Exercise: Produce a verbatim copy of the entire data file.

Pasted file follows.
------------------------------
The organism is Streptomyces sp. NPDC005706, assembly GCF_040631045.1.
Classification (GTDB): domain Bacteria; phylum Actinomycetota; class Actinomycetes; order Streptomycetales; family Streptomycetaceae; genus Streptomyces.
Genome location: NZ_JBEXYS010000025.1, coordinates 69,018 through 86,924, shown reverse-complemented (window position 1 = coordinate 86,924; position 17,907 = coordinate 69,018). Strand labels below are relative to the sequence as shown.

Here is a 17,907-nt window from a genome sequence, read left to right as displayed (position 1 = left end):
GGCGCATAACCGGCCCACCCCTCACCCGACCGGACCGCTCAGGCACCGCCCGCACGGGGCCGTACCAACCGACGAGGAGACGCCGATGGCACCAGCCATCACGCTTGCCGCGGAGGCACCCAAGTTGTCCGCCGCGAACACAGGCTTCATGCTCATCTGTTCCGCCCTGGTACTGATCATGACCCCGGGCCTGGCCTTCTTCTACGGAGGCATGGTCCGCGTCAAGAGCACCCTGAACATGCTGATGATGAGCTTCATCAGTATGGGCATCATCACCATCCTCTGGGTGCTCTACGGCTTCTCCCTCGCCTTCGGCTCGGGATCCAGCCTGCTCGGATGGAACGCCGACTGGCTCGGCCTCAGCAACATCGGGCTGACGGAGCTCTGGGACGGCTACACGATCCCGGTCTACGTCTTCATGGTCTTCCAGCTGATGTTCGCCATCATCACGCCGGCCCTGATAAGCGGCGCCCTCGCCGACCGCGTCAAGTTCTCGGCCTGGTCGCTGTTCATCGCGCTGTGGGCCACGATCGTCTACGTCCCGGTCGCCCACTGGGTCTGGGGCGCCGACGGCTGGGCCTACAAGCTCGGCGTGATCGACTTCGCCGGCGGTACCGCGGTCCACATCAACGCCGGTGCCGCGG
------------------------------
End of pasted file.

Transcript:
The organism is Streptomyces sp. NPDC005706, assembly GCF_040631045.1.
Classification (GTDB): domain Bacteria; phylum Actinomycetota; class Actinomycetes; order Streptomycetales; family Streptomycetaceae; genus Streptomyces.
Genome location: NZ_JBEXYS010000025.1, coordinates 69,018 through 86,924, shown reverse-complemented (window position 1 = coordinate 86,924; position 17,907 = coordinate 69,018). Strand labels below are relative to the sequence as shown.

Here is a 17,907-nt window from a genome sequence, read left to right as displayed (position 1 = left end):
GGCGCATAACCGGCCCACCCCTCACCCGACCGGACCGCTCAGGCACCGCCCGCACGGGGCCGTACCAACCGACGAGGAGACGCCGATGGCACCAGCCATCACGCTTGCCGCGGAGGCACCCAAGTTGTCCGCCGCGAACACAGGCTTCATGCTCATCTGTTCCGCCCTGGTACTGATCATGACCCCGGGCCTGGCCTTCTTCTACGGAGGCATGGTCCGCGTCAAGAGCACCCTGAACATGCTGATGATGAGCTTCATCAGTATGGGCATCATCACCATCCTCTGGGTGCTCTACGGCTTCTCCCTCGCCTTCGGCTCGGGATCCAGCCTGCTCGGATGGAACGCCGACTGGCTCGGCCTCAGCAACATCGGGCTGACGGAGCTCTGGGACGGCTACACGATCCCGGTCTACGTCTTCATGGTCTTCCAGCTGATGTTCGCCATCATCACGCCGGCCCTGATAAGCGGCGCCCTCGCCGACCGCGTCAAGTTCTCGGCCTGGTCGCTGTTCATCGCGCTGTGGGCCACGATCGTCTACGTCCCGGTCGCCCACTGGGTCTGGGGCGCCGACGGCTGGGCCTACAAGCTCGGCGTGATCGACTTCGCCGGCGGTACCGCGGTCCACATCAACGCCGGTGCCGCGG